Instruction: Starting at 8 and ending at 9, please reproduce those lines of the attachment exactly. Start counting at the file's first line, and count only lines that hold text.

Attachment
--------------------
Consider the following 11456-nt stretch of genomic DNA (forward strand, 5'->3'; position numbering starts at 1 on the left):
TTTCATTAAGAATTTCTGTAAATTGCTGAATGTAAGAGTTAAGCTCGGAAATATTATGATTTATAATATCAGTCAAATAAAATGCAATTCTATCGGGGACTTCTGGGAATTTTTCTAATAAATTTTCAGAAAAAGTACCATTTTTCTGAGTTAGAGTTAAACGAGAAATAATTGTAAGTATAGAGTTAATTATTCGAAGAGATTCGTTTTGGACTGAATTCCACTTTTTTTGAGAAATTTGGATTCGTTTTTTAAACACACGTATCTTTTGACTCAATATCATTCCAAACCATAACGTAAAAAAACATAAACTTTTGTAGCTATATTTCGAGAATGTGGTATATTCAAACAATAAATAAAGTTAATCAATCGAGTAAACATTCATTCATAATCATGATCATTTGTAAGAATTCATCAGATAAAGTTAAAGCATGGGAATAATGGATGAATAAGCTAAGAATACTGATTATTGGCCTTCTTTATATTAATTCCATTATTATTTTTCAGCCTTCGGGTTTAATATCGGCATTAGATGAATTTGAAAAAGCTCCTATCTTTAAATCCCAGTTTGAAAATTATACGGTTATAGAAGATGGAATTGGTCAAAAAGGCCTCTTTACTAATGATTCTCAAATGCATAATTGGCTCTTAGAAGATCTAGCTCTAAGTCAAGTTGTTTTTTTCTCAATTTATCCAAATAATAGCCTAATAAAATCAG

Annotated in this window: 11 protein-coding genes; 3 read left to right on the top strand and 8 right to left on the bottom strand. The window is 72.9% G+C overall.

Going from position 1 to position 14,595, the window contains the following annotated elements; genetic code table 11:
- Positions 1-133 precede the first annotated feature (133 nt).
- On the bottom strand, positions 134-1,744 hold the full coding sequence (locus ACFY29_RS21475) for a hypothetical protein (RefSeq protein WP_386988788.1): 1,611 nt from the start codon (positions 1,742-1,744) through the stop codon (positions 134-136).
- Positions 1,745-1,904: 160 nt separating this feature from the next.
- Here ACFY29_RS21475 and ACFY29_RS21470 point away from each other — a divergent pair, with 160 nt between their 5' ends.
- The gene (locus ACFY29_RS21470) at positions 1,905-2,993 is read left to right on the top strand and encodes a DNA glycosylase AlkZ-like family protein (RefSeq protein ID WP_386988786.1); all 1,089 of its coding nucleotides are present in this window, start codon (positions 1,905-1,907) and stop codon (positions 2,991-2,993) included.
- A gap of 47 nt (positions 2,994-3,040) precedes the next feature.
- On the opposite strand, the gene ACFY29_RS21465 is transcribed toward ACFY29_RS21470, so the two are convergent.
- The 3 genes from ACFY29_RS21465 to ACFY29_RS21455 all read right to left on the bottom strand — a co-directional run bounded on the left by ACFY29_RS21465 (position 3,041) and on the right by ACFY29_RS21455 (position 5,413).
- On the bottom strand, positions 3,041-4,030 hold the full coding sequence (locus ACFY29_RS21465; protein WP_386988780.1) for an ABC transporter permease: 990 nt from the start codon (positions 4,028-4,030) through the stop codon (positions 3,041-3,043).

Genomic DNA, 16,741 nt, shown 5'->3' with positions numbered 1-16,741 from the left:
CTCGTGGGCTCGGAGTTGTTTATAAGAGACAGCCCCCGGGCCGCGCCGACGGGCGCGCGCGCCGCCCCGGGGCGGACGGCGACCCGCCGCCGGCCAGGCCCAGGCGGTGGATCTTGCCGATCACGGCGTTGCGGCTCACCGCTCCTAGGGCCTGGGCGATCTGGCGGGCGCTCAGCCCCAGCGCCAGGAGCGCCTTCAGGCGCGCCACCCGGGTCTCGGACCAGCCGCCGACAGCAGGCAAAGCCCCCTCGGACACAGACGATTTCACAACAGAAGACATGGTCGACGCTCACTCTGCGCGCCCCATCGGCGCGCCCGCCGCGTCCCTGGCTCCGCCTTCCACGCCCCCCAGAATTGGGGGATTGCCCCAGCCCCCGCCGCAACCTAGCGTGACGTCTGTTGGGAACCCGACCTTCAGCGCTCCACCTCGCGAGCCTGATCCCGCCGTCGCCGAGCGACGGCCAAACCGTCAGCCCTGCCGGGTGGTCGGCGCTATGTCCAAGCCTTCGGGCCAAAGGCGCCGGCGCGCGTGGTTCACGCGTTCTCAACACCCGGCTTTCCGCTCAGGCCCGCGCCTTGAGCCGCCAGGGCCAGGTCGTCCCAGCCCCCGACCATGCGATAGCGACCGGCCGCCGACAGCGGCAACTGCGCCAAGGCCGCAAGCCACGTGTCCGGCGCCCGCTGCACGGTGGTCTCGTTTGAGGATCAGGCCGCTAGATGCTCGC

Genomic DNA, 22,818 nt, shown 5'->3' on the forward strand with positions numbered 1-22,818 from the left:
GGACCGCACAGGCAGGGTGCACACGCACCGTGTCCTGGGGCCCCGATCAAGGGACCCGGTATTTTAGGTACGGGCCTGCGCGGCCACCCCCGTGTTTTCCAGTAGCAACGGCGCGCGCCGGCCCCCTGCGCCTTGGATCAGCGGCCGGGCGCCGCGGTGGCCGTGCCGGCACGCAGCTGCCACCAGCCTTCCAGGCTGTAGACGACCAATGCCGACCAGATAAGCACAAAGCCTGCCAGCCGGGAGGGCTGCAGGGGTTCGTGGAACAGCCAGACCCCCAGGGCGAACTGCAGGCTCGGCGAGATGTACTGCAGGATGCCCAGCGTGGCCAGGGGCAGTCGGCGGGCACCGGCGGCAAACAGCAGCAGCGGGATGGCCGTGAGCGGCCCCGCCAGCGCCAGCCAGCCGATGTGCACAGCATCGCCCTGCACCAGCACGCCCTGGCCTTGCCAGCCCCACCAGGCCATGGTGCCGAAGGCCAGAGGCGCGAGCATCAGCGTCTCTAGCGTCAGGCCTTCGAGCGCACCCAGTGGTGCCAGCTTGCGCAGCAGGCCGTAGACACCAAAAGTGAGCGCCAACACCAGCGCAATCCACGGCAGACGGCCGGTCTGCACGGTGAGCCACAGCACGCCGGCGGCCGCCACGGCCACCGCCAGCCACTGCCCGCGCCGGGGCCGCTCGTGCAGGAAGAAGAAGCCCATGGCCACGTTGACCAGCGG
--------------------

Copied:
- Here ACFY29_RS21475 and ACFY29_RS21470 point away from each other — a divergent pair, with 160 nt between their 5' ends.
- The gene (locus ACFY29_RS21470) at positions 1,905-2,993 is read left to right on the top strand and encodes a DNA glycosylase AlkZ-like family protein (RefSeq protein ID WP_386988786.1); all 1,089 of its coding nucleotides are present in this window, start codon (positions 1,905-1,907) and stop codon (positions 2,991-2,993) included.